This approval is only given to teams with the highest level of training. The ACPA approval is a well-deserved recognition for Dr. Tonie Kline and the rest of the team. It is also recognition of the leadership and hard work of our recently deceased medical director of the program, Dr. Randy Capone. Congratulations to all!

Remembering Dr. Martin Luther King, Jr.

On Wednesday, we hosted our 4th annual Martin Luther King, Jr. Day celebration, which commemorated Dr. King’s life and vision. This year’s program, titled “Songs of Our Soul – We Shall Overcome,” featured our keynote presenter Richard Maurice Smith, Ph.D., associate professor of Sociology at McDaniel College and Lead Pastor of The Movement Church in Howard County, along with live music from the City Neighbors High School Choir.

I am grateful to Jennifer Marana, Ph.D., our Director of Diversity and Inclusion, and my colleagues on the Diversity and Inclusion Council for their hard work on this event and helping to bring us closer together. I also want to thank Dr. Smith, members of the City Neighbors High School Choir, and our Black History Month committee that put together this year’s magnificent celebration!

I encourage you all to send in your nominations for our GBMC Spirit of King Award. This award recognizes an individual who embodies the spirit and life's work of the late Rev. Dr. Martin Luther King, Jr. and who is dedicated to serving their local community, place of worship, child's school, etc. All nominations must be submitted no later than Thursday, January 31. The winner will be announced at the Black History Month celebration in February. Click here for more.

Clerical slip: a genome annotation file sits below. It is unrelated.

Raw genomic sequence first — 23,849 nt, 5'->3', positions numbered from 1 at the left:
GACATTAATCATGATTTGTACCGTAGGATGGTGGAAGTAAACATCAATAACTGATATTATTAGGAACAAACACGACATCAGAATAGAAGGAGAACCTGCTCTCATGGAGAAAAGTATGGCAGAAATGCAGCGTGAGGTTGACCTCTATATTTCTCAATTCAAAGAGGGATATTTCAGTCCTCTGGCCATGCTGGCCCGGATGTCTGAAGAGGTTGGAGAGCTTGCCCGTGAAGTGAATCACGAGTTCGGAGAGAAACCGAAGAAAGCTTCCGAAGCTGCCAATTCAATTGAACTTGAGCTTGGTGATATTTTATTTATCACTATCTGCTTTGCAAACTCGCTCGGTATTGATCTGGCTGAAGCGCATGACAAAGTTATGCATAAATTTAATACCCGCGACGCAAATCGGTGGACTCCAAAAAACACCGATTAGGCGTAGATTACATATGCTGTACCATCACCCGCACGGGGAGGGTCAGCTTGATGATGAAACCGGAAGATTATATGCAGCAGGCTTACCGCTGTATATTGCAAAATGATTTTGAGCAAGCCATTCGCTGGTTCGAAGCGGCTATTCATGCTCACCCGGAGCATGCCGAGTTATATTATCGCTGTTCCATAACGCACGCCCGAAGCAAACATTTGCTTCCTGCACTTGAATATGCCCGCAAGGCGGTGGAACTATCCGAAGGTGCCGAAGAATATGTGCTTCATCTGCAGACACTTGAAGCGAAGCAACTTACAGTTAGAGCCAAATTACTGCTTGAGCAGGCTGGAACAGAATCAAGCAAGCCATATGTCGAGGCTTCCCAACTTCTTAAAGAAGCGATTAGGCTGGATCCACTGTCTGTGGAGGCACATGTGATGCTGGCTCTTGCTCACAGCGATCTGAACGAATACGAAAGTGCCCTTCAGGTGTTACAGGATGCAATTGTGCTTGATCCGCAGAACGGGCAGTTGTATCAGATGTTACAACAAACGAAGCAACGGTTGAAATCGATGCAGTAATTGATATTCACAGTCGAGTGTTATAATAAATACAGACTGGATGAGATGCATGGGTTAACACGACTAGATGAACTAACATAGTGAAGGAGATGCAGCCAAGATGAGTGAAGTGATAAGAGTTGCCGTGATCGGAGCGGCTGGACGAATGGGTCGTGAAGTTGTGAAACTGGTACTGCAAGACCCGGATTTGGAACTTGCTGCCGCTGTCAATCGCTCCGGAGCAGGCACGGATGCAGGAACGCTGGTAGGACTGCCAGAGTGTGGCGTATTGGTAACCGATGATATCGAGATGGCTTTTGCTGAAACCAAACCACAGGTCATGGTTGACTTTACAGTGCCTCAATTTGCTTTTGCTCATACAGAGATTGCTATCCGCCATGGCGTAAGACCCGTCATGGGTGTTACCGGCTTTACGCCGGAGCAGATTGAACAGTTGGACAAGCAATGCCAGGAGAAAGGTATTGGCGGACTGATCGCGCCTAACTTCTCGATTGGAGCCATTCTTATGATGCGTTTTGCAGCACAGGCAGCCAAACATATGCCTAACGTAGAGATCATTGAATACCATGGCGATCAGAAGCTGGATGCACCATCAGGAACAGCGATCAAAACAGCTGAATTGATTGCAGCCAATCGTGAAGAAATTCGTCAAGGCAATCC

Friday, January 11, 2019

Missing Medications Revisited

It’s been a while since we discussed “missing” medications in this blog. When a nurse goes to administer an ordered and verified medication to a patient and it is not there on the unit, we have a system that is not 100% reliable (reliability = what should happen, happens and what should not happen, doesn’t). Physicians and advanced practitioners order medications and pharmacists verify the order. The verification step is a protection that the medication is of the correct dose, that the patient is not allergic to it or has contraindications to its use, and that it will fit in with the other medications the patient is taking without untoward drug interactions.

We have made huge progress in reducing “missing” medications since 2013, when we first started studying the causes and testing changes to our delivery system. The pharmacy has a two-hour window from the time a medication is ordered to verify the order and deliver the medication to the unit if it is not already stored there. We saw considerable changes once we began studying one unit at a time and looking at each case of missing doses in real time. It’s difficult to tell what happened when looking back in time at an event. It is much easier to do the 5 Whys as soon as a miss occurs. Remember, the 5 Whys process is asking the “why” question FIVE times before you get to the fixable cause of a defect.